Sensitivity Impaired

Story Sent in by Marc:

In one of my early online conversations with Debbie, she mentioned that she liked carnations, their variety of color, and all that. Because I thought it would be nice, I picked up a small bouquet of them right before our first date, which was to be at a small neighborhood restaurant.

I gave them to her upon meeting her, and she seemed truly flattered. She thanked me several times, and then we went inside to eat.

As we slipped into conversation, she asked me, "Have I told you about my brother at all?"

"Not much aside from the fact that you have one, and that he's ill?"

She nodded. "Cerebral palsy. He's at Marren Treatment Center. He loves carnations, too. I think it's the colors. I was going to visit him after dinner."

After dinner, according to the plans that Debbie and I had made, we were supposed to go to another place that was having live music. Perhaps she had forgotten.

I asked, "Are we still going to Soft Note?"

She said, "Oh! I forgot that. Um, sure, we can still go. Can we hit Marren first? It won't take long."

"I can just meet you at Soft Note. I don't want to impose or interrupt the time you're spending with your brother."

"You won't be imposing! I just want to stop in, show him the flowers you gave me, and then we can go."

Sounded quick, and also sounded important to her. I didn't mind the side trip, and so I followed her in my car to the treatment center.

Her brother, Paul, to put it gently, had a pretty severe case of CP. He was in a wheelchair and couldn't seem to move without some difficulty, although he definitely reacted with some excitement when he saw his sister with the flowers. She handed them to him, and he swung them back and forth, like a baseball bat, until he became tired.

"He really likes them," Debbie said, "Would you mind if he kept them?"

"Not at all." They were Debbie's flowers, and she was free to do what she wanted with them. Giving them to her sick brother, I thought, was a sweet gesture.

We had been there for about a half-hour when I asked, "Did you want to head to Soft Note soon?"

She said, "In just a little bit. I haven't been here to see him in over a year."

A realization hit me. I asked, "So you decided to see him the night of our date?"

She replied, "Well, yeah. The flowers reminded me of him, and we were in the area." She then postured her forearms upright against her chest, rocked back and forth, and said, "Durr! Durr! Durr!" in what I guessed was meant to be an impersonation of her brother.

It was odd that not only had she not visited her sick, local brother in over a year, but that of all the times she chose to visit, it was in the middle of our date.

She went back to filling her brother in all about her life, and he occasionally swung the flowers around, shaking off leaves and petals, bending them in every direction. She laughed at that, and a few other things that he did, including a glance at me each time as if to ask, "Isn't he ridiculous?"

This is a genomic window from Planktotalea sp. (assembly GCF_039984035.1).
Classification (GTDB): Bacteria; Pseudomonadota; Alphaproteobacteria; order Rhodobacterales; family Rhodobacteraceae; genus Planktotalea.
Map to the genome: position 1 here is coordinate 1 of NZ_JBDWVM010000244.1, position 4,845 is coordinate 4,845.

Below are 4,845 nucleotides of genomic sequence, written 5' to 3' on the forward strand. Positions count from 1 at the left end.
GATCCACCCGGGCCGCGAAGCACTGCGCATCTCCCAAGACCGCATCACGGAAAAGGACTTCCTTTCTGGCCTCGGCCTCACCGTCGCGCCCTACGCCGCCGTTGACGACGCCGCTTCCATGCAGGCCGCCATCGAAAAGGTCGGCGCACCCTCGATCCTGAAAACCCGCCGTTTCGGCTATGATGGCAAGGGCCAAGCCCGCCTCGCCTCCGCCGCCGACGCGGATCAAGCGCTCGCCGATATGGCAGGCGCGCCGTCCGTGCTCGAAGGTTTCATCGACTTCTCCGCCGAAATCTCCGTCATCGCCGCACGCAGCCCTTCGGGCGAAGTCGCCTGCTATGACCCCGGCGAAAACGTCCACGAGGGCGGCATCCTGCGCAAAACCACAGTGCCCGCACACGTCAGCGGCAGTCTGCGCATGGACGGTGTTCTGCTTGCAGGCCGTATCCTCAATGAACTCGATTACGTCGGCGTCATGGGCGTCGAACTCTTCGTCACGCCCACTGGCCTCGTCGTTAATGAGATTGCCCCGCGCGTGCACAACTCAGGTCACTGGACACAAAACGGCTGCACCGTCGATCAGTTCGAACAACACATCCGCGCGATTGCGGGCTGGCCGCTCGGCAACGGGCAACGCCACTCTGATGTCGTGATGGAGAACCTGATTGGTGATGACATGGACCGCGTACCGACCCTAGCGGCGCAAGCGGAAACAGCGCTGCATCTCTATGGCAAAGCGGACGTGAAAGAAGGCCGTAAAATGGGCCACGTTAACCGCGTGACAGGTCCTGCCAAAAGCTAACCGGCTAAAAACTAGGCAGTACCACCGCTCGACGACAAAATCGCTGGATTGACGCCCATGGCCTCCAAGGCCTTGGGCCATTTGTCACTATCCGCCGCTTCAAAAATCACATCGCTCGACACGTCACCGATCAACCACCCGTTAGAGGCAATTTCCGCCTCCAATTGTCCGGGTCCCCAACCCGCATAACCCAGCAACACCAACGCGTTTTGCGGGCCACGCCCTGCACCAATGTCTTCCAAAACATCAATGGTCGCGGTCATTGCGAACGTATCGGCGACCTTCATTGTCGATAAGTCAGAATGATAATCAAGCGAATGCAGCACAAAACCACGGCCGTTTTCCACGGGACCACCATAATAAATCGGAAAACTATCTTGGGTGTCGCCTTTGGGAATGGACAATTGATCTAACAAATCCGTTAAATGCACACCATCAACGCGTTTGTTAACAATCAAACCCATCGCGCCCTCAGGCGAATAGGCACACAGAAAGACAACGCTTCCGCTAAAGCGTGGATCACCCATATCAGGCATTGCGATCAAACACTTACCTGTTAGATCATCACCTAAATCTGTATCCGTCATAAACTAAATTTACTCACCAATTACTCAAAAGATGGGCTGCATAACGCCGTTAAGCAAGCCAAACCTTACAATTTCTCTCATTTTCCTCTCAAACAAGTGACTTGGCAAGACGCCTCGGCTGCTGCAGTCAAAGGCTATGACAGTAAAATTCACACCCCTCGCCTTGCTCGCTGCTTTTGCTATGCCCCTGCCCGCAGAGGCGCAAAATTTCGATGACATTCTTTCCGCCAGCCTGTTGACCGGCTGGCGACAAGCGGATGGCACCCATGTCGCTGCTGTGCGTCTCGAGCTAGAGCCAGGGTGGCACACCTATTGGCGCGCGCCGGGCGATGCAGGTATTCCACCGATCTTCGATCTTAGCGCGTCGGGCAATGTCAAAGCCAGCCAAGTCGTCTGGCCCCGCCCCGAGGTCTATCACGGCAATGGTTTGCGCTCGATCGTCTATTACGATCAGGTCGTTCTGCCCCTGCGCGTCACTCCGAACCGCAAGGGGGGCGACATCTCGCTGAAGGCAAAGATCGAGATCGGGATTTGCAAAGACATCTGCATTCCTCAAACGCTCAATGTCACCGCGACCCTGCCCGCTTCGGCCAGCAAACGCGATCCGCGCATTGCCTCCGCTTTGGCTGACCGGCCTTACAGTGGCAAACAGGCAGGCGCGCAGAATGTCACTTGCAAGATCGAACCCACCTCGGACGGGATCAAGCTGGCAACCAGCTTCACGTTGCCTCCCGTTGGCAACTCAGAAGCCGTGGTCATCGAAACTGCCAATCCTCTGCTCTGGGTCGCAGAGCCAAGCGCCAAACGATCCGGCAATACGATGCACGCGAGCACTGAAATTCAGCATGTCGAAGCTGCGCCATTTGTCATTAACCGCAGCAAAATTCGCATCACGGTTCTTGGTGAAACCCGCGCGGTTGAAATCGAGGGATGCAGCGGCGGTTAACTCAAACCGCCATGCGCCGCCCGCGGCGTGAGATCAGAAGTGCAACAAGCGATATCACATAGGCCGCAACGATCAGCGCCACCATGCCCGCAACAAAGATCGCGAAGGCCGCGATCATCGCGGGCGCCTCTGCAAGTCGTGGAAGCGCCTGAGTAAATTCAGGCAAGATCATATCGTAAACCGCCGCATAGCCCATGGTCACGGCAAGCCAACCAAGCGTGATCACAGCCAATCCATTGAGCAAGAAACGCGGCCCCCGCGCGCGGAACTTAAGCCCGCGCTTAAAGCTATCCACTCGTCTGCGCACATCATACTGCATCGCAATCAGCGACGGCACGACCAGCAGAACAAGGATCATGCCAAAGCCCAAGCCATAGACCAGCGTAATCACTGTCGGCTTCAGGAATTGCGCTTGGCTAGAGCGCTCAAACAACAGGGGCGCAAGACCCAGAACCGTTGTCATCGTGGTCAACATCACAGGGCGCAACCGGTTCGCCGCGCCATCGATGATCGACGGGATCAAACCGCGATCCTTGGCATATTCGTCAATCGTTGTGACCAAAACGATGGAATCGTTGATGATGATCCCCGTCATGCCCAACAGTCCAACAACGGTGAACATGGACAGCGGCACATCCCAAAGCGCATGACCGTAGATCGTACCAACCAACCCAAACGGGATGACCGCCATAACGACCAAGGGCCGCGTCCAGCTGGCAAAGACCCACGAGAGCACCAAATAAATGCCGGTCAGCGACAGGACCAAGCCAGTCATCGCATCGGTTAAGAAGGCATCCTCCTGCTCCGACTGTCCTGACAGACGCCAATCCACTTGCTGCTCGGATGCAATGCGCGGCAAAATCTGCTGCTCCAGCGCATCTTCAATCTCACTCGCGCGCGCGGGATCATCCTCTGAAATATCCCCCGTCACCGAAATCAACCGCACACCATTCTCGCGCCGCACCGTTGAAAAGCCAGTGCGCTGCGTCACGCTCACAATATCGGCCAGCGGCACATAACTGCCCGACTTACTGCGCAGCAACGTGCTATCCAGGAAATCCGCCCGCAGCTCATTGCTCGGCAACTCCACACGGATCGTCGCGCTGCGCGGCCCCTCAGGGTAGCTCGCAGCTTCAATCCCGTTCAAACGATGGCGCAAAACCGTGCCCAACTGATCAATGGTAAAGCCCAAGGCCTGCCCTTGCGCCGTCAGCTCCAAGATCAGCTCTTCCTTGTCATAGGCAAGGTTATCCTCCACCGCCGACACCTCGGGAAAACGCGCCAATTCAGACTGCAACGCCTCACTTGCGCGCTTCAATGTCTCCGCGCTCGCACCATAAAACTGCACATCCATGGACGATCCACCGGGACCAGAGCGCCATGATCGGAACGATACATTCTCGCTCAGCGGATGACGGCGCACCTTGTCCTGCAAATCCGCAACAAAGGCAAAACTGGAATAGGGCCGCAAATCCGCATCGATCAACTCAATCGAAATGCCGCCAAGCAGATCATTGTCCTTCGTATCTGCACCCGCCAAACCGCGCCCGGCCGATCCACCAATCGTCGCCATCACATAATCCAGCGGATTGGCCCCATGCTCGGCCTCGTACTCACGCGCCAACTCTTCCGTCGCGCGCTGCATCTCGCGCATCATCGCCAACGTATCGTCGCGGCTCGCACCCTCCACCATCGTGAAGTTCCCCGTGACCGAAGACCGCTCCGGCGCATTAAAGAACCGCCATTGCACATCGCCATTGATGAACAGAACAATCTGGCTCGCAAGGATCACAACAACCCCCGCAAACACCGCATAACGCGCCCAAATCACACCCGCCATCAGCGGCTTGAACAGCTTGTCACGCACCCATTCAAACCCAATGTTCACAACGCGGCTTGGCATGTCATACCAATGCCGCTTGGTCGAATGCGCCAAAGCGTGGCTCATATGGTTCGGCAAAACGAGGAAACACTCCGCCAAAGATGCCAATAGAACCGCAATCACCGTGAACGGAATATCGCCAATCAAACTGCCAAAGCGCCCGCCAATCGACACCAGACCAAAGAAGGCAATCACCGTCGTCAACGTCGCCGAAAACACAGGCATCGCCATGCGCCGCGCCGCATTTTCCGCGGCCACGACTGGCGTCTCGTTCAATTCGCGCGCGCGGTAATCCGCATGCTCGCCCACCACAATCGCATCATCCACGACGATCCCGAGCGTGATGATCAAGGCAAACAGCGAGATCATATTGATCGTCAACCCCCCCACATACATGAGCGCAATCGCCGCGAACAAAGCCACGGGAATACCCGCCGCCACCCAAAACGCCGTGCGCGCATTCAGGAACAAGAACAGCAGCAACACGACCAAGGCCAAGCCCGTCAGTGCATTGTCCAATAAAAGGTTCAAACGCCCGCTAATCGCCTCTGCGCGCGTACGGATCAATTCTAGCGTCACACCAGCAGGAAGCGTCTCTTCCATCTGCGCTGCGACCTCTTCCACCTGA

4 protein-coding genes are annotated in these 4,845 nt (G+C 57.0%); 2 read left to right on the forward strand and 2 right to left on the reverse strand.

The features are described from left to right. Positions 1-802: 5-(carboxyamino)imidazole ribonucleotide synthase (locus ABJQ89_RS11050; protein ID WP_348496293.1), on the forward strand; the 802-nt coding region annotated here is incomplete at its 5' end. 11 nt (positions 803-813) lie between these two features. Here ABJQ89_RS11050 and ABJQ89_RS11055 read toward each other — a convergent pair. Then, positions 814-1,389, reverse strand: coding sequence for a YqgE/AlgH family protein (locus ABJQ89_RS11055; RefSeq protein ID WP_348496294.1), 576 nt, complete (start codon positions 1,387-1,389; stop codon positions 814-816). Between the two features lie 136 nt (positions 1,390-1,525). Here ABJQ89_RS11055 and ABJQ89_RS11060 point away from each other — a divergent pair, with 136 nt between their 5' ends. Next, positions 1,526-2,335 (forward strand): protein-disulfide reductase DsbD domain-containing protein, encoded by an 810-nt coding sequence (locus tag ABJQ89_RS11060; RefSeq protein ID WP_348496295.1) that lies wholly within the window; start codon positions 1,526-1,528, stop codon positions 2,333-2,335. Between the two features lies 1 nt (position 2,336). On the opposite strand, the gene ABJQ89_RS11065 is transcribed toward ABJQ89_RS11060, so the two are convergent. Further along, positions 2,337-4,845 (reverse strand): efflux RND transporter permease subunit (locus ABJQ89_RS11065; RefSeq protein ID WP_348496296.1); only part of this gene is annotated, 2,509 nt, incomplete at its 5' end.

We had been there for 45 minutes. I stood up and said, "I'll meet you at Soft Note."

She replied, "Okay. I'm going to see if I can take Paul with me."

"Take him... I'm sorry, what?"

She slipped past me and walked out of the room, leaving me alone with Paul. I told him that it was nice to meet him, but he didn't respond.

Debbie returned and told me that even though she was related, the place wouldn't let her check him out. She said, "I'm going to call my parents to see if one of them will come down here now and authorize a release, even if just to come to Soft Note. I really think Paul would love it there. Durr, durr."

"I'm sure he would. Meet you there, then. Maybe."

I went myself to Soft Note and very much enjoyed the music. Debbie texted me twice, once to ask, "Can't reach my parents. If they agree to let him out, can u come back here and help me stuff him in the car?" and the second time to say, "Nevermind. I'm breaking him out of here tonight."

Debbie herself never made it to Soft Note, and I suppose I forgot to ever reach out to her again.


  1. So sad for the parents...a son with Cerebral Palsy, and a daughter with mental retardation.

    Personally, I would have left the first time she mocked him. Durr...

  2. Wow, this is quite sad. I can't believe she hadn't visited her brother in over a year. Poor parents indeed; their "healthy" child is a selfish, insensitive moron.

  3. This touched me in a spot I didn't know existed...sniff

  4. Wait... teasing the mentally handicapped ISN'T a romantic bonding experience? Crap! I guess I'll have to change my Valentine's Day plans then...

  5. Using a mentally challenged brother to get out of a bad date? I think I've heard this one before.

    Ruprecht, you must leave the cork on the fork.

    Yeah, I've heard that one before.

  6. You know, if she wanted to get out of the date she could have just said I hate to leave early but I'm afraid I'm too tired to stay. No games, no drama, no manipulation.

    1. Where's the fun in that? No foreseeable future in relationship = no consequences for one's actions. Why waste the opportunity?


Note: Only a member of this blog may post a comment.

Content Policy

A Bad Case of the Dates reserves the right to publish or not publish any submitted content at any time, and by submitting content to A Bad Case of the Dates, you retain original copyright, but are granting us the right to post, edit, and/or republish your content forever and in any media throughout the universe. If Zeta Reticulans come down from their home planet to harvest bad dating stories, you could become an intergalactic megastar. Go you!

A Bad Case of the Dates is not responsible for user comments. We also reserve the right to delete any comments at any time and for any reason. We're hoping to not have to, though.

Aching to reach us? abadcaseofthedates at gmail dot com.